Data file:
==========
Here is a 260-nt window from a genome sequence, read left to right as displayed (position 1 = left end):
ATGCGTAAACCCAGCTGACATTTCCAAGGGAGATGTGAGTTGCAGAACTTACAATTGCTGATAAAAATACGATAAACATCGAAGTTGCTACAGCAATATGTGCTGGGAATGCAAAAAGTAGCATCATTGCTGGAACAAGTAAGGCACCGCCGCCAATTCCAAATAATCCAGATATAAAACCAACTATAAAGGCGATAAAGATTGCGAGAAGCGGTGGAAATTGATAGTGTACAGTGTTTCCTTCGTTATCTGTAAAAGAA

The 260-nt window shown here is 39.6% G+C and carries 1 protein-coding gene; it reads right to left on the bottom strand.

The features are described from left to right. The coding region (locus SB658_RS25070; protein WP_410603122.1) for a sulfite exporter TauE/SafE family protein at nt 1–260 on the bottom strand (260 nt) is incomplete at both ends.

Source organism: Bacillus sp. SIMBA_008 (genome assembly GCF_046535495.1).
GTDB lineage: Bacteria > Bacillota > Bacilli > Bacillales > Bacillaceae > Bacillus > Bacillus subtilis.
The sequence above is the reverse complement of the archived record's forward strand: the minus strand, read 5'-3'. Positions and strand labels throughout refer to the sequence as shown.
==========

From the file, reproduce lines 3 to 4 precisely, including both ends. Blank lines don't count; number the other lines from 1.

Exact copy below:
The 260-nt window shown here is 39.6% G+C and carries 1 protein-coding gene; it reads right to left on the bottom strand.

The features are described from left to right. The coding region (locus SB658_RS25070; protein WP_410603122.1) for a sulfite exporter TauE/SafE family protein at nt 1–260 on the bottom strand (260 nt) is incomplete at both ends.